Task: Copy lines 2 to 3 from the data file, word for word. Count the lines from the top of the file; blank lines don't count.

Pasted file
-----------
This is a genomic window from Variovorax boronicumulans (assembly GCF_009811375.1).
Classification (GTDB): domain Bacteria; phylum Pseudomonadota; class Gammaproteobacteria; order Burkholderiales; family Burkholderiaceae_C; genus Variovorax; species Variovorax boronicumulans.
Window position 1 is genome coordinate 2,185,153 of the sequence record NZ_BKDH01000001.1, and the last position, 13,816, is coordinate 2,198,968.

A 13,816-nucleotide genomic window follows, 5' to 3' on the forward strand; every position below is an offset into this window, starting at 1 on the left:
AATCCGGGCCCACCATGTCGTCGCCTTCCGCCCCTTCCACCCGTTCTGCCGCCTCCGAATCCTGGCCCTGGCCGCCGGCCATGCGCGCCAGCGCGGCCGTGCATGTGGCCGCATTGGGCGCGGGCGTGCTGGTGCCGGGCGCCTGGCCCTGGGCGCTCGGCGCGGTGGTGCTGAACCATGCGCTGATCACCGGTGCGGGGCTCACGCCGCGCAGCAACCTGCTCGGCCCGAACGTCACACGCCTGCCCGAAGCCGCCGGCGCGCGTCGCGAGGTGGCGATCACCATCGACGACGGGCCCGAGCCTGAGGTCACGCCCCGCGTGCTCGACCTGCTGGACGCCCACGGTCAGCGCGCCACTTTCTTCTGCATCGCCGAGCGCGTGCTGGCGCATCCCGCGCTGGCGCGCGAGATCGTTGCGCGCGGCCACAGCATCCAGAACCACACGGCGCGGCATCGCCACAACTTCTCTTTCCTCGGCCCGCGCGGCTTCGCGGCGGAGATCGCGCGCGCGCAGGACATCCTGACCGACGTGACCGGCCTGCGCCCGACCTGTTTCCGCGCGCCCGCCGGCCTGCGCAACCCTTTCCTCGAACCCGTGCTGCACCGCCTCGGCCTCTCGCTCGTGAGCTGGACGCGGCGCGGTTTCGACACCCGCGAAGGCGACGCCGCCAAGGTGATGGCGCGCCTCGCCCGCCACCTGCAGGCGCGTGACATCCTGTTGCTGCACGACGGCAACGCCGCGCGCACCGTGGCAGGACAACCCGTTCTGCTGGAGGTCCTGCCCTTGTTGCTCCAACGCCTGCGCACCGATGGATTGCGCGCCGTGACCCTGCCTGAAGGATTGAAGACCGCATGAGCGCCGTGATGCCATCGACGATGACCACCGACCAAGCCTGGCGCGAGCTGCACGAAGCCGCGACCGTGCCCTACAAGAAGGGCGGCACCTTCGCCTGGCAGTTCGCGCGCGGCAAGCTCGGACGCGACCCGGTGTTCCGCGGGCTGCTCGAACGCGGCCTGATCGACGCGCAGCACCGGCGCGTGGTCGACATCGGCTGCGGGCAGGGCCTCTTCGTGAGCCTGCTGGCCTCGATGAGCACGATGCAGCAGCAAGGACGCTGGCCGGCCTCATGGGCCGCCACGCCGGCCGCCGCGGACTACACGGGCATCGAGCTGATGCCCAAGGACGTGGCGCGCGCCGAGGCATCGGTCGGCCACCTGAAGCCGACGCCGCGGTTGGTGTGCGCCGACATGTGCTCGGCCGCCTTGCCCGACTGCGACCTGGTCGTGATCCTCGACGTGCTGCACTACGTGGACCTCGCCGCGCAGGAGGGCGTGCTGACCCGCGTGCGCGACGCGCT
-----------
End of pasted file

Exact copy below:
Classification (GTDB): domain Bacteria; phylum Pseudomonadota; class Gammaproteobacteria; order Burkholderiales; family Burkholderiaceae_C; genus Variovorax; species Variovorax boronicumulans.
Window position 1 is genome coordinate 2,185,153 of the sequence record NZ_BKDH01000001.1, and the last position, 13,816, is coordinate 2,198,968.